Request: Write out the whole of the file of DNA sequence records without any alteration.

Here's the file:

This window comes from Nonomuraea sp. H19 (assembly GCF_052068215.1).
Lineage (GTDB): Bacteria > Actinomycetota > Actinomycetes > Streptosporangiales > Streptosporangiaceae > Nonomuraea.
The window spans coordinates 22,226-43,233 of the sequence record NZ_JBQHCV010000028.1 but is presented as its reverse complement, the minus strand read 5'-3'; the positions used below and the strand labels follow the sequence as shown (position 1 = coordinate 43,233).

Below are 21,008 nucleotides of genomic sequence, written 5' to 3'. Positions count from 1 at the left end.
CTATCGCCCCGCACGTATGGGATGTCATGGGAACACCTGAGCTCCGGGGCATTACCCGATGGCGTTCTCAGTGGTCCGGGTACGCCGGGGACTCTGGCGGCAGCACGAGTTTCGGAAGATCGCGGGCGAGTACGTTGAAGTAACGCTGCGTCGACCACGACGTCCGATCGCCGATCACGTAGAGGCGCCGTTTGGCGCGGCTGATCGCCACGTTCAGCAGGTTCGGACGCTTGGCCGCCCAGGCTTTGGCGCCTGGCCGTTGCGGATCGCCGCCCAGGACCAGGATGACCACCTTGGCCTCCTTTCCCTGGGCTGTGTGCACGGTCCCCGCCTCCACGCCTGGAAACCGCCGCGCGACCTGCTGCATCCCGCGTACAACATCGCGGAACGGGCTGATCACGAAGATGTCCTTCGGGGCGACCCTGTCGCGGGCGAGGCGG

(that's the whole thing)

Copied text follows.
This window comes from Nonomuraea sp. H19 (assembly GCF_052068215.1).
Lineage (GTDB): Bacteria > Actinomycetota > Actinomycetes > Streptosporangiales > Streptosporangiaceae > Nonomuraea.
The window spans coordinates 22,226-43,233 of the sequence record NZ_JBQHCV010000028.1 but is presented as its reverse complement, the minus strand read 5'-3'; the positions used below and the strand labels follow the sequence as shown (position 1 = coordinate 43,233).

Below are 21,008 nucleotides of genomic sequence, written 5' to 3'. Positions count from 1 at the left end.
CTATCGCCCCGCACGTATGGGATGTCATGGGAACACCTGAGCTCCGGGGCATTACCCGATGGCGTTCTCAGTGGTCCGGGTACGCCGGGGACTCTGGCGGCAGCACGAGTTTCGGAAGATCGCGGGCGAGTACGTTGAAGTAACGCTGCGTCGACCACGACGTCCGATCGCCGATCACGTAGAGGCGCCGTTTGGCGCGGCTGATCGCCACGTTCAGCAGGTTCGGACGCTTGGCCGCCCAGGCTTTGGCGCCTGGCCGTTGCGGATCGCCGCCCAGGACCAGGATGACCACCTTGGCCTCCTTTCCCTGGGCTGTGTGCACGGTCCCCGCCTCCACGCCTGGAAACCGCCGCGCGACCTGCTGCATCCCGCGTACAACATCGCGGAACGGGCTGATCACGAAGATGTCCTTCGGGGCGACCCTGTCGCGGGCGAGGCGG